Although it may not physically exist, van Kok insists Ultimate Performance is a functioning concept car in every way. “As you can see, we built upon the basis of the Mercedes-Maybach Ultimate Luxury, which we’d brought to Auto China 2018, to great acclaim. Now we wanted to further explore the concept of a USUV.”

According to Mercedes-Benz, the Ultimate Performance does no less than to establish a new category of motor car, the Ultra Sports Utility Vehicle (USUV). Combining the qualities of a utility vehicle with those of a saloon and a sports car’s, the USUV supposedly marks a paradigm shift.

“In the long run, we believe up to a third of our entire production could consist of USUVs of different specification. We’re thinking big!”, van Kok explains before continuing: “Look at that front: When we started the creative process, it was high on our list of priorities that we won’t ever be outgrilled again. So this is not just a front grille – it’s a grille front!”

Apart from the prominent grille, the Dutch designer wants to draw attention to the fact that Ultimate Luxury was influenced by the animal kingdom: “The menace of a shark, the might of an elephant, the stance of a tiger – it’s all in there!” He then goes on to point out the three bars of laser headlights as being like “a tiger’s claws”, whereas the 25-inch-wheels fitted to the concept make it clear that Ultimate Performance could “literally crush everything with its sheer power”.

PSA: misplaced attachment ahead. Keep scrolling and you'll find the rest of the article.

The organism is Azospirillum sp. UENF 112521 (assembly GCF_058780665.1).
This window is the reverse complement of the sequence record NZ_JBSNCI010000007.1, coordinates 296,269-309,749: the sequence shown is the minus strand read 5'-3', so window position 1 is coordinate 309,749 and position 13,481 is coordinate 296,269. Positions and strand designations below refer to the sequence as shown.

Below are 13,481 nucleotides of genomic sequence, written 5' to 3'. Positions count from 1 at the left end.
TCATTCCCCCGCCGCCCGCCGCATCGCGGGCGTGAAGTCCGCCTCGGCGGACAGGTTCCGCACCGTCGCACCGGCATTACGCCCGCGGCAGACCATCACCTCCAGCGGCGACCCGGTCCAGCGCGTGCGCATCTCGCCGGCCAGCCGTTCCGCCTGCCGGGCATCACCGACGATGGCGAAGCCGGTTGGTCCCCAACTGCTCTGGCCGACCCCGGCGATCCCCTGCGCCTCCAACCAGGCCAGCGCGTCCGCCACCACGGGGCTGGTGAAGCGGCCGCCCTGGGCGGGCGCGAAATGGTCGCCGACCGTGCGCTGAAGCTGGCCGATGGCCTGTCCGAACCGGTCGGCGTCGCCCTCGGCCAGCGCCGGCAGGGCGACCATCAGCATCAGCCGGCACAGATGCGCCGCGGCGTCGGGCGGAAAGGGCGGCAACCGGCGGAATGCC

Respecting one’s heritage

However, less abstract influences can also be detected. “Come on, we’re Mercedes-f*cking-Benz! We’re the world’s oldest car maker, so obviously we respect our heritage! Those indicators at the corners above the grille, in traditional orange – that’s our nod to the classic G-Wagen. Other brands would kill to have such an icon to pay homage to!”

Clearly, Dick van Kok relished the opportunity to work on this 5,2 metres long, V12 hybrid powered virtual concept car. Similarly, he’s bullish about its influence not just on future Mercedes product, but the premium sector in general.

“We’ve been successful in the past, but with great success comes hunger for even greater success – it’s human nature. With Ultimate Luxury, Ultimate Performance and the USUV in general, we want to define what luxury means in the 20th century. Ultimate Performance defines the now!

After an intriguing 90 minutes in the company of the feisty Dick van Kok and the Mercedes-Benz Ultimate Performance, one thing has become abundantly clear: The future, as envisaged at Stuttgart Sindelfingen and now Stammheim, is not for the faint-hearted.

The author of this piece runs his own motoring website, which you are welcome to visit at 

 www.auto-didakt.com

 

Author: Christopher Butt

Auto-Didakt

23 thoughts on “Mercedes-Benz Teases High-End Crossover Concept”